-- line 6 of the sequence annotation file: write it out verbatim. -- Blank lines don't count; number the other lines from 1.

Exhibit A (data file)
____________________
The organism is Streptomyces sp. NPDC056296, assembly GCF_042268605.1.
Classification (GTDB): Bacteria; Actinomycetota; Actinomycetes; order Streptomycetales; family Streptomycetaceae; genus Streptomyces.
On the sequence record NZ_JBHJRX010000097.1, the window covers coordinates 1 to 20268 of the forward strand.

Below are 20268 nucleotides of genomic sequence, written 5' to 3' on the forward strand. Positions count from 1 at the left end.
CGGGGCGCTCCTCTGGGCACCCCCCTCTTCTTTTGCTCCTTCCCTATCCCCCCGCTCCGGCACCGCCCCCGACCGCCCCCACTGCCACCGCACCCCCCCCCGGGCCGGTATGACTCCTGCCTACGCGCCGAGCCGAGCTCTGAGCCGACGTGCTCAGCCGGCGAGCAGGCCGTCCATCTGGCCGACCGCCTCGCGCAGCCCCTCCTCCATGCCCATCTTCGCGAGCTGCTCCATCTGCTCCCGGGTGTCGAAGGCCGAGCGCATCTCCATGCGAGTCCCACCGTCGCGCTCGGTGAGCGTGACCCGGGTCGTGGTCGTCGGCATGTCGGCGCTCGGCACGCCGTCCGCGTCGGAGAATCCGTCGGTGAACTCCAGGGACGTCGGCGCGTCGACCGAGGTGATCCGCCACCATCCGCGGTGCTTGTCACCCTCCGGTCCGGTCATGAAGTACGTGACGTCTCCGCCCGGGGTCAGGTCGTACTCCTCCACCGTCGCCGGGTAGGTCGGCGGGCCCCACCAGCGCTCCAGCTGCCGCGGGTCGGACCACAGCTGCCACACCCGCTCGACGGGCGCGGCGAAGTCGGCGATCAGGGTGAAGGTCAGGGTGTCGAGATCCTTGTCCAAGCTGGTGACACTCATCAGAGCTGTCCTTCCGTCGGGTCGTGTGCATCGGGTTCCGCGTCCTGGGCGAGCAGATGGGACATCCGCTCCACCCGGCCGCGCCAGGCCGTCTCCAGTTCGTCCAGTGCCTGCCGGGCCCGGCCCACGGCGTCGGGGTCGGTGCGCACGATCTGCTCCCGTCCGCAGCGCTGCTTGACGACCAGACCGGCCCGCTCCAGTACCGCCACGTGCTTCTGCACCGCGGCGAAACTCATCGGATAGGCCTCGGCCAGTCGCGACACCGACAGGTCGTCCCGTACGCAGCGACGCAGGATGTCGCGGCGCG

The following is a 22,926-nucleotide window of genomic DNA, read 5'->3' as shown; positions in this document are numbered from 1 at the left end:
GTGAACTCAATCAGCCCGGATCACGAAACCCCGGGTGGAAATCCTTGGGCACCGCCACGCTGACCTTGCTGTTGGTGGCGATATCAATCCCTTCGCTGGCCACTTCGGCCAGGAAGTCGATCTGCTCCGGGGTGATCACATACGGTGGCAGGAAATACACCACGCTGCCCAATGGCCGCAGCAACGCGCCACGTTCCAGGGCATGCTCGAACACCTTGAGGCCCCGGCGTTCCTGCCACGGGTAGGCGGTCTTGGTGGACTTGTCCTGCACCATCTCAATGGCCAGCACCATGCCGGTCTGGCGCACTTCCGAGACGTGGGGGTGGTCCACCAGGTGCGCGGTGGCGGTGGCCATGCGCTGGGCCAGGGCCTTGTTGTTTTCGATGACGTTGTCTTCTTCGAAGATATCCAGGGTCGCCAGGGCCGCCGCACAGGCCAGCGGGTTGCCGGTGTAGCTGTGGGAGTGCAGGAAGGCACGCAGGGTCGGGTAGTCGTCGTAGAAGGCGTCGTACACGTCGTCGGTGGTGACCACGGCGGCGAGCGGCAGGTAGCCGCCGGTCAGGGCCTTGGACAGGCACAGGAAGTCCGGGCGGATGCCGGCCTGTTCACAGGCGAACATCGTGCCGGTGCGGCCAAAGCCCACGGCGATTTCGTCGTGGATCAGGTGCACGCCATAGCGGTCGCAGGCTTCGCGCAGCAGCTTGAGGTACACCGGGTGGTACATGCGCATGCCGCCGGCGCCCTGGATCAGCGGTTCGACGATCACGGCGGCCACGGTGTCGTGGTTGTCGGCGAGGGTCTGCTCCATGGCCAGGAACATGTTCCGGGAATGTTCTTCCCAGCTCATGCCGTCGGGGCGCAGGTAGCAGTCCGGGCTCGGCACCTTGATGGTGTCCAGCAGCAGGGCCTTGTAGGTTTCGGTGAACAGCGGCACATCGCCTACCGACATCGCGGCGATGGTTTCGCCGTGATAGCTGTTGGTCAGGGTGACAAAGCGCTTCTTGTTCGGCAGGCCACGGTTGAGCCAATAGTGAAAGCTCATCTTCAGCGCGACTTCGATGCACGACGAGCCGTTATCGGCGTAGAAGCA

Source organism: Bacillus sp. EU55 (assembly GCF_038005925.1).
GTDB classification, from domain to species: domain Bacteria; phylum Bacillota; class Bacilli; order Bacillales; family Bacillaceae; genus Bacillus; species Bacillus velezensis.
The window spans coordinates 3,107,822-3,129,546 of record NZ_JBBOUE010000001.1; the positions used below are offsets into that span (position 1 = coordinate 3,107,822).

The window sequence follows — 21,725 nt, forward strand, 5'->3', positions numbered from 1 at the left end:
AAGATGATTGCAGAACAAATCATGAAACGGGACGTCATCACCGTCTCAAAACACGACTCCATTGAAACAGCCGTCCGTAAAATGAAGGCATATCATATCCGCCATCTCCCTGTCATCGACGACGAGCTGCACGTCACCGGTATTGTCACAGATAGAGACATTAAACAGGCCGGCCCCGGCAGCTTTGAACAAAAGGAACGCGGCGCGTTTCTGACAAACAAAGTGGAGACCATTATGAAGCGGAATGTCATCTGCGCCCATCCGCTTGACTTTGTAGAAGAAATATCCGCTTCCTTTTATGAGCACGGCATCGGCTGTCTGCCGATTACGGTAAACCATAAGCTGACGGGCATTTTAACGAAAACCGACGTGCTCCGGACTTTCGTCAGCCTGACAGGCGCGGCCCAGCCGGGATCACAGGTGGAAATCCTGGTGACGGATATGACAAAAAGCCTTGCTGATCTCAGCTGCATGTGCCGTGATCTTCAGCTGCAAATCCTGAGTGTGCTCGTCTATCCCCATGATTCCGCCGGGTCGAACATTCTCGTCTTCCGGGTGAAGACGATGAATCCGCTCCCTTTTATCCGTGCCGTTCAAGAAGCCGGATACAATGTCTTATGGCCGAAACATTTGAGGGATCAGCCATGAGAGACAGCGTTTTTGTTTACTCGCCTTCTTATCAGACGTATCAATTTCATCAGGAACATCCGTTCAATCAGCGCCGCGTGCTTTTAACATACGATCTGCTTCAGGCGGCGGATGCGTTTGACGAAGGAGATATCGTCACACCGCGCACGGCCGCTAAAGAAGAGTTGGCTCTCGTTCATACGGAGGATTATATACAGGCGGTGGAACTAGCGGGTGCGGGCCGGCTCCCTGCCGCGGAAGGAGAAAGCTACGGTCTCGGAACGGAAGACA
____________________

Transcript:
The following is a 22,926-nucleotide window of genomic DNA, read 5'->3' as shown; positions in this document are numbered from 1 at the left end: